A “mechanized infantry division” in the military may take on an entirely different meaning in the future. The idea of enhanced technology being integrated into body armor to produce super soldiers is not a new concept, but a new project launched by the U.S. Air Force could take things to a whole new level. The military branch has given a contract to a robotics firm specializing in artificial intelligence (AI) solutions and which is designed to lead to the introduction of “dexterous robotic systems.”
Sarcos Defense, a subsidiary of Sarcos Robotics, was awarded the contract. The parent company is dedicated to the development of advanced robotics and electro-mechanical systems. It is behind the proprietary Guardian XO wearable exoskeleton robot, which was named the “Top Emerging Technology” by Digital Trends and the “Best Robot” by PCMag.
Sarcos Robotics chief scientist Denis Garagić, explains, “This is a unique opportunity to leverage a robotic system that is kinematically equivalent to the human body to lay the foundation for teaching robots how to move and accomplish tasks in the real world, the same way humans do. This success-based teaching will speed up the learning process of AI-enhanced perception, reasoning and decision-making techniques currently being implemented across Sarcos’ platforms. Implementation of such an AI-based system will enable autonomous situational awareness, which can radically reduce the cognitive load on the operator while dramatically increasing precision as it augments human performance.”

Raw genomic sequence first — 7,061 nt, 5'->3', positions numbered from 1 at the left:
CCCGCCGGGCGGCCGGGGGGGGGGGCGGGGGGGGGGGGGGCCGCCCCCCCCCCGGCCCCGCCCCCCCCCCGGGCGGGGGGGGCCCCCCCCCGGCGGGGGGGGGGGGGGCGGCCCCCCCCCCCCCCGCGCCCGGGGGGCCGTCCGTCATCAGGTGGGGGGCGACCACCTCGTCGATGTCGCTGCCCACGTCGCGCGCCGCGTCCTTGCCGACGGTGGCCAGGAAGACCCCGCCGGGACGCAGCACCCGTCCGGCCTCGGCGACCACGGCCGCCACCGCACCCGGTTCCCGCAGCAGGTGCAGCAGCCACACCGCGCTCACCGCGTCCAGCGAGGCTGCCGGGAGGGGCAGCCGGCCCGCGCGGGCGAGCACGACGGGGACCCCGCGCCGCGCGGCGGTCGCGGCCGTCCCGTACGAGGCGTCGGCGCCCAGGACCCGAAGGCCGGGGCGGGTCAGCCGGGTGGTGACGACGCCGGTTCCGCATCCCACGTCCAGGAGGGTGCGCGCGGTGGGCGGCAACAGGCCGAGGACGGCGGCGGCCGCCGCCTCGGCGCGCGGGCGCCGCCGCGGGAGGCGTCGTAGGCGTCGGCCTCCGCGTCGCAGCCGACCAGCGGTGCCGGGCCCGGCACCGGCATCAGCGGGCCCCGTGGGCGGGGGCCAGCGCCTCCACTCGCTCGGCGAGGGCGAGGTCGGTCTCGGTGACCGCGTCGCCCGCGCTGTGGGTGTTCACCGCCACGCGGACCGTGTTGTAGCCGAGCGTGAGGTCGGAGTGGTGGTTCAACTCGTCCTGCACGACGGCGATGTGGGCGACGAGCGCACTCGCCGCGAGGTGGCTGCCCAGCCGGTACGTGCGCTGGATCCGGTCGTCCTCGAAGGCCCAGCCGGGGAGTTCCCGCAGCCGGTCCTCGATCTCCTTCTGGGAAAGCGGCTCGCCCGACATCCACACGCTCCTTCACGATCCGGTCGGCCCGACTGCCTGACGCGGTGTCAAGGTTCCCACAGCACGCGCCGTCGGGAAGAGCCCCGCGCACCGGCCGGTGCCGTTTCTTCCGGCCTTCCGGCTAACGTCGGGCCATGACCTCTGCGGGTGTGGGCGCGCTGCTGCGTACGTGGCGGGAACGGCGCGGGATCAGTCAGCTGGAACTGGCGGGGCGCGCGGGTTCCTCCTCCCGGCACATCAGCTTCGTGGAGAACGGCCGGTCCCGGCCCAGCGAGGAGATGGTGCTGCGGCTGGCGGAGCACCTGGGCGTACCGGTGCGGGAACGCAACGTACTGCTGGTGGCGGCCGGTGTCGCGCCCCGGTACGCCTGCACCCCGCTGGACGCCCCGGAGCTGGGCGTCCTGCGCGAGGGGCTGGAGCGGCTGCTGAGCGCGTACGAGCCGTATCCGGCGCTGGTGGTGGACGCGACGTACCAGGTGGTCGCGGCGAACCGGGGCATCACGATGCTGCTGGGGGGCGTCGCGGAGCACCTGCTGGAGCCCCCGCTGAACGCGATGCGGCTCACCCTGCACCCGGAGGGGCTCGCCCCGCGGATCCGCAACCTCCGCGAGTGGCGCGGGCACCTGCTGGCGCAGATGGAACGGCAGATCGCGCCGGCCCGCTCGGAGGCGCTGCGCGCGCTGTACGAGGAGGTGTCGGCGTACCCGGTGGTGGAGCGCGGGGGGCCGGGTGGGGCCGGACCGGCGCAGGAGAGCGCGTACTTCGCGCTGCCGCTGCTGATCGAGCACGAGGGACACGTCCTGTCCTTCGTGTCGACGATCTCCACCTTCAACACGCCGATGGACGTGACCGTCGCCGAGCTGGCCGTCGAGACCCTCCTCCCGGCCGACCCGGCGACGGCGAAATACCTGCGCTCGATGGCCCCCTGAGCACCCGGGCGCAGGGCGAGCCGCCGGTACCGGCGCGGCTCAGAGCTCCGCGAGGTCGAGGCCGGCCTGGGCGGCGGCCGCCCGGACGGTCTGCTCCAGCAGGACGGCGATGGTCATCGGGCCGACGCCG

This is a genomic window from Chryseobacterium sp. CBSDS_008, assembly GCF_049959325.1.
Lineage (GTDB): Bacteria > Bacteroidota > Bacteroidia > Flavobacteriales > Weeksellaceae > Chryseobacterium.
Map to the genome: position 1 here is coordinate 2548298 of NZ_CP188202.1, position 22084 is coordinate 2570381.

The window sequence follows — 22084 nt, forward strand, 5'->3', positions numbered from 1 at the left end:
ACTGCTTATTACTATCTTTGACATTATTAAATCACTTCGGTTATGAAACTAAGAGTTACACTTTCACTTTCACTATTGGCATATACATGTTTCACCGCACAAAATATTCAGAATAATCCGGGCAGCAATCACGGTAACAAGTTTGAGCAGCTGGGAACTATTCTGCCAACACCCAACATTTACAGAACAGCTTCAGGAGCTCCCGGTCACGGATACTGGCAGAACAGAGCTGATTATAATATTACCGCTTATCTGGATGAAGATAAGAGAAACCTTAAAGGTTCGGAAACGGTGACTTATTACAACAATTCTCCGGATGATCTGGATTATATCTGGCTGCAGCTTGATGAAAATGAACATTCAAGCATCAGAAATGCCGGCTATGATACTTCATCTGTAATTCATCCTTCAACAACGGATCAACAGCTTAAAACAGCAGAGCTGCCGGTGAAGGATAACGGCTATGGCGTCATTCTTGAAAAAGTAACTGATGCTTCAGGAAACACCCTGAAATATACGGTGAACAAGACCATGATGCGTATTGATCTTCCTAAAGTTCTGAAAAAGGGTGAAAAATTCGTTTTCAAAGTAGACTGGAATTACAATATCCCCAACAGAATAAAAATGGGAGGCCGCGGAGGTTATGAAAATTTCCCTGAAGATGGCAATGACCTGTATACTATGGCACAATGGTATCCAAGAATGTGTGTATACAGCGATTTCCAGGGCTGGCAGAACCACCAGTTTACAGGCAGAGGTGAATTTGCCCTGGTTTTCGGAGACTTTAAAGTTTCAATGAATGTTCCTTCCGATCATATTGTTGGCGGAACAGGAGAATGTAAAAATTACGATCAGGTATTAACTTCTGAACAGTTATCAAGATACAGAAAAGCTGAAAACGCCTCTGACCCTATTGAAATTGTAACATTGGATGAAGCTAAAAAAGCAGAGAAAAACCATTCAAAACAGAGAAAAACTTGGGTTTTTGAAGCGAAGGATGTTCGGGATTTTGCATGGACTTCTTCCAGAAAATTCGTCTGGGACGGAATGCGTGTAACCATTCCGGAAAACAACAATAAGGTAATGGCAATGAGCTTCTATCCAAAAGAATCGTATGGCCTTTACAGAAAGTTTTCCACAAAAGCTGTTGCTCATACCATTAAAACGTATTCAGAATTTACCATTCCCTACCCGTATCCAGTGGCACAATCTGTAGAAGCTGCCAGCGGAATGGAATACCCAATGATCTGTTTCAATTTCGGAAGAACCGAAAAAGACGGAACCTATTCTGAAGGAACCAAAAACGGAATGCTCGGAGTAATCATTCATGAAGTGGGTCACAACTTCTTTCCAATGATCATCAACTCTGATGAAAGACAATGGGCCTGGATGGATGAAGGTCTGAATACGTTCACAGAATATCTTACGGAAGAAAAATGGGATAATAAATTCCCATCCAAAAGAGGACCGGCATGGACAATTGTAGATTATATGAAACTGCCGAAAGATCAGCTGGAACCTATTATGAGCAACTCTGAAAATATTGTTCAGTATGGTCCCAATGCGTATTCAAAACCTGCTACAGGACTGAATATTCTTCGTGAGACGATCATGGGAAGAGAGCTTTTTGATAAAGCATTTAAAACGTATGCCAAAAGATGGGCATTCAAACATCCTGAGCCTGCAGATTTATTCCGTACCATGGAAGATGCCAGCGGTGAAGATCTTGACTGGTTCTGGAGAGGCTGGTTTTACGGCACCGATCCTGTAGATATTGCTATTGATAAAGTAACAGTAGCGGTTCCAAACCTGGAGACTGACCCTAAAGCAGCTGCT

The Guardian XO, which was unveiled for the first time at this year’s Consumer Electronics Show, uses AI and machine learning to rapidly self-educate and figure out how to make human-like movements. The result is an AI-based robotic solution that can adapt to different environments more quickly, which reduces the preparation time and human intervention needed to train the machines. This will ultimately lead to a larger, faster deployment of robotic systems able to perform many tasks currently performed by humans.
Adds Sarcos Robotics chairman and CEO Ben Wolff, “Similar to our Guardian® GT robot, the upper body of the Guardian XO can be tele-operated to perform intricate tasks that require human-like dexterity such as welding, grinding, riveting and complex assembly tasks. By substituting the legs of the Guardian XO with other types of mobile base form factors, including wheeled, tracked or telescoping platforms, these systems can be trained and supervised to perform dangerous and difficult tasks in places where humans can’t or shouldn’t go. The development of our CYTAR AI platform will deliver an intuitive human-machine interface that leverages human dexterity, instinct and reflexes to teach machines to perform complex tasks that will fundamentally change the way AI creates value in the real world.”